The increase in BSCB permeability might contribute to the development of pain hypersensitivity after PNI. Increased permeability may facilitate the entry of circulating cells such as monocytes  and T cells  that home to the dorsal horn near the site of termination of the central endings of injured primary afferents. Increased BSCB permeability could also allow entry of soluble factors that are normally excluded but that could contribute to pain hypersensitivity in the dorsal horn. For example, fibronectin is known to cross the opened BBB  and this is known to stimulate P2X4R expression in microglia , and this increase in P2X4 is critical for mechanical hypersensitivity after PNI [28, 29]. Also, matrix metalloproteinases (MMPs) have been implicated in opening the BBB , and MMPs in the dorsal horn are critical for pain hypersensitivity after PNI [31, 32]. However, the PNI-induced increase in BBB permeability is not sufficient on its own to cause pain hypersensitivity because permeability is increased throughout the spinal cord whereas pain hypersensitivity is typically restricted to the region near the nerve injury.
Our finding that the PNI-induced increase in BSCB permeability began within 24 hours and the permeability returning to the basal level by 7 days after PNI, is at earlier time points than a previous report using transection of the L4 spinal nerve . It was found that L4 nerve injury caused an endogenous albumin accumulation at time points of one to ten weeks after the transection. The accumulation observed at those time points may reflect albumin that entered during the period of opening that we have discovered here. The recovery of BSCB integrity appears to be due to a gradual loss of the signals that are driving the opening, rather than to resistance of the BSCB to sustained signals to open, because we found here that the permeability increased upon a second nerve injury 7 days after the first. Thus, while the BSCB is only open for several days after nerve injury, repeated nerve injury may re-open the BSCB after it has recovered.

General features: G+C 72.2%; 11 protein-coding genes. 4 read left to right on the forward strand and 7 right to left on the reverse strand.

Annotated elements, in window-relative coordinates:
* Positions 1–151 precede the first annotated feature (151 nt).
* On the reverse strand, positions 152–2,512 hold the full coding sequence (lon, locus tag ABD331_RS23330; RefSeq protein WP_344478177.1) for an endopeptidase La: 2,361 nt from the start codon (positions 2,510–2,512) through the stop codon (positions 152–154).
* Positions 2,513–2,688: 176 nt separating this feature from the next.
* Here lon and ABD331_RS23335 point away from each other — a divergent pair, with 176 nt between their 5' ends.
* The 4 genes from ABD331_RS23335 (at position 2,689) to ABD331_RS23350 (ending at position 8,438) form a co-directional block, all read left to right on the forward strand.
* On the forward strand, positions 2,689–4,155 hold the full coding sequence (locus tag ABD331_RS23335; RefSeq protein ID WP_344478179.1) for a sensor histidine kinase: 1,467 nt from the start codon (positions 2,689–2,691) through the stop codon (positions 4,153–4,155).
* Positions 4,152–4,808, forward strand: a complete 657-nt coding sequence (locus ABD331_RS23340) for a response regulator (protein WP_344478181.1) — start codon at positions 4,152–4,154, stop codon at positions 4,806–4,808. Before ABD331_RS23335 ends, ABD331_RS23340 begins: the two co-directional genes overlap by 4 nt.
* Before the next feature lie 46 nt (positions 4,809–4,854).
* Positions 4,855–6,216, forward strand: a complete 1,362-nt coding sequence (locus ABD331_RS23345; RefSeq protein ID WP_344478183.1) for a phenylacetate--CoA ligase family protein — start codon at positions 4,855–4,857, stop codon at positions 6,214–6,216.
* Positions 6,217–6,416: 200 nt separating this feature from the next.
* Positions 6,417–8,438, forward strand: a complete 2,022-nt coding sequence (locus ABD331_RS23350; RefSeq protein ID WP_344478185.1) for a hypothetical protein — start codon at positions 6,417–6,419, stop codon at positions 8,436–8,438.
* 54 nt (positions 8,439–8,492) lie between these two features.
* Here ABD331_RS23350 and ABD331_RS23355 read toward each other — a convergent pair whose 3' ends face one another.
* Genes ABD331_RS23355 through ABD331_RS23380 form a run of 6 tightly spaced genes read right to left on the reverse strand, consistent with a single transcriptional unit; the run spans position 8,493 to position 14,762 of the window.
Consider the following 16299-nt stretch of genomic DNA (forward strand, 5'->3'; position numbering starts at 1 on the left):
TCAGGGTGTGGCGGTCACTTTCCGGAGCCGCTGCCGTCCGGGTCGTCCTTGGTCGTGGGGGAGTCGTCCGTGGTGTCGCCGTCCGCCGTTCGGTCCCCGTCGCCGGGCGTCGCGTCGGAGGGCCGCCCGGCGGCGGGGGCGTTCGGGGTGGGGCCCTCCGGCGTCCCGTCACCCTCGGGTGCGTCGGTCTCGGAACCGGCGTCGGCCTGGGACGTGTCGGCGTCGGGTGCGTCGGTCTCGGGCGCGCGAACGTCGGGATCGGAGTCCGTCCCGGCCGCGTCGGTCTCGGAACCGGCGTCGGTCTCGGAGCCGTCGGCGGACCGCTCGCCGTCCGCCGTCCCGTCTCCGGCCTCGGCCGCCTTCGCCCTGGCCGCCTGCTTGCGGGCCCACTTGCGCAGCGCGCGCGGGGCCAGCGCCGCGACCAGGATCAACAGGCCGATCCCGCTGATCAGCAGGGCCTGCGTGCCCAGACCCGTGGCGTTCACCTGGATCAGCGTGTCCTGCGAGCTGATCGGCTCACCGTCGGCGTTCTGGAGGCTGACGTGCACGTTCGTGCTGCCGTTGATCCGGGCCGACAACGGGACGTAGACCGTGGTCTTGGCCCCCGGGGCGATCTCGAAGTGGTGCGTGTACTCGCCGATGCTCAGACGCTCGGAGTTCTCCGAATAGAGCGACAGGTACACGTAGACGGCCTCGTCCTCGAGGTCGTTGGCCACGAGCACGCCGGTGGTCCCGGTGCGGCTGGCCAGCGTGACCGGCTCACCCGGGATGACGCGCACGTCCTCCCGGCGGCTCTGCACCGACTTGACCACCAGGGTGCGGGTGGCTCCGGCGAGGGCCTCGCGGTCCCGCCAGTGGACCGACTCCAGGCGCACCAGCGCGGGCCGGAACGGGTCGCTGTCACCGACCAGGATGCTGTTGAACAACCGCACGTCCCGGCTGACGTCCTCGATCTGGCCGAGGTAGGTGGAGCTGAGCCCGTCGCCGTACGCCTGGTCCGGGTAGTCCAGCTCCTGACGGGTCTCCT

Traumatic and ischemic injuries to the CNS are well-known to cause localized disruption of the BBB which is considered critical to the pathophysiology [1, 33, 34]. With the stimuli used presently -- PNI, electrical C-fiber stimulation or capsaicin applied to the nerve -- there is no direct injury to areas where the BSCB and BBB permeability is increased. Thus, CNS injury cannot account for the increases in BSCB and BBB permeability we have found presently.
Our findings open up the possibility that PNI and activating TRPV1-expressing primary afferents may cause increased BSCB and BBB permeability in humans. If this is found to be the case, then there are several potential clinical implications of our findings. First, the BSCB and BBB would be much more permeable in situations of peripheral trauma, accidental or surgical, particularly when there is nerve damage. From this, one may expect that the pharmacokinetics of systemically administered drugs may be altered and the penetration into CNS might be enhanced. This enhanced drug penetration might increase the potency of agents where BBB permeability is limiting, but might also increase centrally-mediated side effects. A second potential clinical implication is that our findings may point to development of approaches to purposefully open the BBB in order to facilitate entry of drugs that normally have limited access to central targets. While it is unlikely that direct nerve injury would be used therapeutically, it is conceivable that short-duration C-fiber stimulation, done under general anaesthesia as in the studies here in rats, might be tolerated. However, by far the best approach would be through ascertaining the mediator or mediators involved in the afferent-induced opening of the BBB and to then develop treatments based on mimicking, in a safe way, the mechanism. A third possibility is that widespread opening of the BBB caused by PNI or activation of TRPV1-expressing C-fibers might contribute to the so-called 'sickness syndrome'  that follows injury. A final, and much more speculative, possibility to consider pertains to non-traumatic, non-ischemic disorders where disruption of the BBB appears critical for the pathophysiology, such as demyelinating, neuroimmune or neurodegenerative disorders. Our findings raise the possibility that in some such diseases activity of TRPV1-expressing C-fibers may contribute to the BBB disruption.